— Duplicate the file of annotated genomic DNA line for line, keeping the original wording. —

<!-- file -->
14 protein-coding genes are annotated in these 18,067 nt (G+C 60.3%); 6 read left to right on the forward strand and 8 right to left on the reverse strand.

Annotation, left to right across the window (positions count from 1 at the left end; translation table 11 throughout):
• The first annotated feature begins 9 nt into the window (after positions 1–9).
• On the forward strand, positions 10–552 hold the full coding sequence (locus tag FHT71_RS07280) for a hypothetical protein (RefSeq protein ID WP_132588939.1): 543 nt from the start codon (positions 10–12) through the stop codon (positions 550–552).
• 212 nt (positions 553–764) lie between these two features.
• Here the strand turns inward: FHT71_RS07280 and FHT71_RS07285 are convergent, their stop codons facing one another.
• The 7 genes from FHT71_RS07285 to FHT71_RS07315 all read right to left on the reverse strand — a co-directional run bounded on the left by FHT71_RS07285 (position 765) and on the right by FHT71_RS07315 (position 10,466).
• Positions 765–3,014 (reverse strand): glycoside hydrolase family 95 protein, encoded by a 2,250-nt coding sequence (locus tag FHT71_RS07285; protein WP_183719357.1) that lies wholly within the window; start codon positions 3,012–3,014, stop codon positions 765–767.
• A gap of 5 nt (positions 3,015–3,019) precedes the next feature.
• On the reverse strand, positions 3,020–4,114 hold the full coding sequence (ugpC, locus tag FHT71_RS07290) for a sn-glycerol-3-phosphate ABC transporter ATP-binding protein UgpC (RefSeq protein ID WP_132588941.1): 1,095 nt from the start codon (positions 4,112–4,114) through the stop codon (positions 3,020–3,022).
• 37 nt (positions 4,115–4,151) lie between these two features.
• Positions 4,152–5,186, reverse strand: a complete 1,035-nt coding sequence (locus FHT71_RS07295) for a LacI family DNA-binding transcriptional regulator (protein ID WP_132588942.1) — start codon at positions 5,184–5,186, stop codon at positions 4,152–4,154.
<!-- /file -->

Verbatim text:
14 protein-coding genes are annotated in these 18,067 nt (G+C 60.3%); 6 read left to right on the forward strand and 8 right to left on the reverse strand.

Annotation, left to right across the window (positions count from 1 at the left end; translation table 11 throughout):
• The first annotated feature begins 9 nt into the window (after positions 1–9).
• On the forward strand, positions 10–552 hold the full coding sequence (locus tag FHT71_RS07280) for a hypothetical protein (RefSeq protein ID WP_132588939.1): 543 nt from the start codon (positions 10–12) through the stop codon (positions 550–552).
• 212 nt (positions 553–764) lie between these two features.
• Here the strand turns inward: FHT71_RS07280 and FHT71_RS07285 are convergent, their stop codons facing one another.
• The 7 genes from FHT71_RS07285 to FHT71_RS07315 all read right to left on the reverse strand — a co-directional run bounded on the left by FHT71_RS07285 (position 765) and on the right by FHT71_RS07315 (position 10,466).
• Positions 765–3,014 (reverse strand): glycoside hydrolase family 95 protein, encoded by a 2,250-nt coding sequence (locus tag FHT71_RS07285; protein WP_183719357.1) that lies wholly within the window; start codon positions 3,012–3,014, stop codon positions 765–767.
• A gap of 5 nt (positions 3,015–3,019) precedes the next feature.
• On the reverse strand, positions 3,020–4,114 hold the full coding sequence (ugpC, locus tag FHT71_RS07290) for a sn-glycerol-3-phosphate ABC transporter ATP-binding protein UgpC (RefSeq protein ID WP_132588941.1): 1,095 nt from the start codon (positions 4,112–4,114) through the stop codon (positions 3,020–3,022).
• 37 nt (positions 4,115–4,151) lie between these two features.
• Positions 4,152–5,186, reverse strand: a complete 1,035-nt coding sequence (locus FHT71_RS07295) for a LacI family DNA-binding transcriptional regulator (protein ID WP_132588942.1) — start codon at positions 5,184–5,186, stop codon at positions 4,152–4,154.